Republicans are against the president's decision to appoint Ron Klain as the "Ebola czar"
Several say Klain's campaign experience is the wrong kind of background for the position
Sen. Ted Cruz: "... the answer isn't another White House political operative"
WH says Klain has strong management experience and connections in Washington
Republicans who pressed President Barack Obama for a more coordinated federal response to the Ebola outbreak are blasting the appointment of Ron Klain, a veteran Democratic political aide, as the “Ebola czar.”
“This appointment is both shocking and frankly tone deaf to what the American people are concerned about,” Pennsylvania Rep. Tim Murphy said in a written statement.
Murphy chaired a hearing on Thursday on the federal government’s response to the outbreak and said the decision to tap Klain won’t calm those Americans who are worried about the spread of the disease.
One after another, top GOP members on Capitol Hill zeroed in on Klain’s campaign experience as the wrong kind of background for the post.
“While the President’s pick may have the ear of the White House and experience from the campaign trail, I am concerned he doesn’t have significant relationships in the medical community that are imperative during this current biological emergency,” House Homeland Security Committee Chairman Michael McCaul said.
McCaul called on the President to rethink his selection, and instead create a permanent position within the government to coordinate the response.
Another Texas Republican wasn’t impressed, either.
“We don’t need another so-called ‘czar’; we need presidential leadership. This is a public health crisis, and the answer isn’t another White House political operative,” Sen. Ted Cruz said in a statement.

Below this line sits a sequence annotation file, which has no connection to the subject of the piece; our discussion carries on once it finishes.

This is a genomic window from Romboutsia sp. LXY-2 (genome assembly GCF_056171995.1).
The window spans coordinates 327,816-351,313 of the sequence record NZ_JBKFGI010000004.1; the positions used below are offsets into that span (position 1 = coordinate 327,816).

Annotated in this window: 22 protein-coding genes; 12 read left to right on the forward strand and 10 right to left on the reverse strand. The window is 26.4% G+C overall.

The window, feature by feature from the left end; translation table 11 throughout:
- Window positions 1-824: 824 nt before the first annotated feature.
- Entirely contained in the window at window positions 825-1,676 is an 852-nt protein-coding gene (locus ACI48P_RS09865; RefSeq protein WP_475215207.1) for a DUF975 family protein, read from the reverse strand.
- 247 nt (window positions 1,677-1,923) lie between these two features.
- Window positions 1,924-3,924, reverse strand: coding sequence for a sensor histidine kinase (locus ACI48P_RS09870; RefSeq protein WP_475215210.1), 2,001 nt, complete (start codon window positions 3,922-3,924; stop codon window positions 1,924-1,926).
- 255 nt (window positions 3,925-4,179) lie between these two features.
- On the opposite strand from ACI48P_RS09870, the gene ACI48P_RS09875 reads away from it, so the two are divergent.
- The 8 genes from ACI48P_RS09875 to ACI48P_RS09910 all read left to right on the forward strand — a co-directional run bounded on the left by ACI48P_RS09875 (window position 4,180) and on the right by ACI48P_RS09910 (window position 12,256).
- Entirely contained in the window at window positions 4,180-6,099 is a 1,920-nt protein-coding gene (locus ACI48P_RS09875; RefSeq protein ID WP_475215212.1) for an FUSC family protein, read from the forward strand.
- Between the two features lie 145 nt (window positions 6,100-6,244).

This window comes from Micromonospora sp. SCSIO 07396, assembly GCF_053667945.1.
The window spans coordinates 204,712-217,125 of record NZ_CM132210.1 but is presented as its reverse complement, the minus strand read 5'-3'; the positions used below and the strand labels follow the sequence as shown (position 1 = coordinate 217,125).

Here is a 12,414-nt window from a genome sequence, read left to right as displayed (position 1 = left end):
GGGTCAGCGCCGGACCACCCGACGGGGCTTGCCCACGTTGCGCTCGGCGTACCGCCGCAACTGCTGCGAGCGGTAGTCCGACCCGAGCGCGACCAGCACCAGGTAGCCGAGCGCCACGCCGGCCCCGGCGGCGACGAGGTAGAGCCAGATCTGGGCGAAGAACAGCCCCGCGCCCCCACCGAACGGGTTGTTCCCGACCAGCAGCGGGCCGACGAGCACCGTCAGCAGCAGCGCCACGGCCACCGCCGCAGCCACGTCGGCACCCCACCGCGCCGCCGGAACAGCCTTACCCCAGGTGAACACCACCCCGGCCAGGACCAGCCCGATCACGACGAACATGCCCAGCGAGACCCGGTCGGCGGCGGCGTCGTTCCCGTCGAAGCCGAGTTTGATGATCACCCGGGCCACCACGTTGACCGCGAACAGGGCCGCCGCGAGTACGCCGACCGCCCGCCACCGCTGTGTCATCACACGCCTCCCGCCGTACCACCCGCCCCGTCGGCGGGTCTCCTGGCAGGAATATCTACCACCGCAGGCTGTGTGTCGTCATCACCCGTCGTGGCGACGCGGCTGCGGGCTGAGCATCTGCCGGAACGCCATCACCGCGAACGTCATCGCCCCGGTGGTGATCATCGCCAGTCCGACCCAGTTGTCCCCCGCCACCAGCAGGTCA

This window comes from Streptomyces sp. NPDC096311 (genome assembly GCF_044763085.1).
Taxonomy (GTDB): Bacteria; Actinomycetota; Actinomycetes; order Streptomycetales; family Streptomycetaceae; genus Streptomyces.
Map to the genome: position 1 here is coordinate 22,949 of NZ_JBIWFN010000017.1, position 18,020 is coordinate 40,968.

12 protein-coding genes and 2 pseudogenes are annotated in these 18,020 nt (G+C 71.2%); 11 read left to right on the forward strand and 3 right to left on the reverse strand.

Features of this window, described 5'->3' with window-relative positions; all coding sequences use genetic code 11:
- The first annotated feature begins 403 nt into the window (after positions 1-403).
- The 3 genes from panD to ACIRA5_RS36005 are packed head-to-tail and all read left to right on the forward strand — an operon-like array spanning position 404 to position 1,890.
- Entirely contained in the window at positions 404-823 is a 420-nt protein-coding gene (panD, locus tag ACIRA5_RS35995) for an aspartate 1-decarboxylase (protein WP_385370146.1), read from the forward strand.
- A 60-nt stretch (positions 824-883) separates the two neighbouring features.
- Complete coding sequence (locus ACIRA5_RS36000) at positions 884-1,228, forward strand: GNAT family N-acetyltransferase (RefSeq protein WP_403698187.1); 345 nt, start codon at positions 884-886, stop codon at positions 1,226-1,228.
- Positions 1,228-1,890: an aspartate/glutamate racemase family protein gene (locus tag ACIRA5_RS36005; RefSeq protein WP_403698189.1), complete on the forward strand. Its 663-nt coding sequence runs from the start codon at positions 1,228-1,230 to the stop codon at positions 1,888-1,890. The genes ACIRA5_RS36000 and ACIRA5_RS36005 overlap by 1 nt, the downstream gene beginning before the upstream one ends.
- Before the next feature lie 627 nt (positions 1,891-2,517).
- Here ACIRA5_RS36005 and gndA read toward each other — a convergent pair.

A former chief of staff to Vice President Joe Biden and also to then-Vice President Al Gore, Klain is currently president of Case Holdings and general counsel of Revolution, an investment group. He has clerked for the U.S. Supreme Court and headed up Gore’s effort during the 2000 Florida recount.
House Foreign Affairs Committee Chairman Ed Royce, R-California, also questioned Klain’s credentials, asking in a written statement, “why the President didn’t pick an individual with a noteworthy infectious disease or public health background?”
But the White House defended the choice, saying it’s not just about medical expertise.
Secretary Josh Earnest told reporters, “That’s why somebody with Mr. Klain’s credentials, somebody that has strong management experience, both inside government, but also in the private sector, he’s somebody that has strong relationships with members of Congress and, obviously, strong relationships with those of us who worked with him here at the White House earlier in the administration.”
GOP Sen. John McCain of Arizona suggested on CNN last Sunday that the administration needed one point person. “… I would say we don’t know exactly who’s in charge. There has to be some kind of czar,” McCain said.
But the White House initially resisted the idea, and pointed out that McCain said in 2009 that the Obama administration had “more czars than the Romanovs.”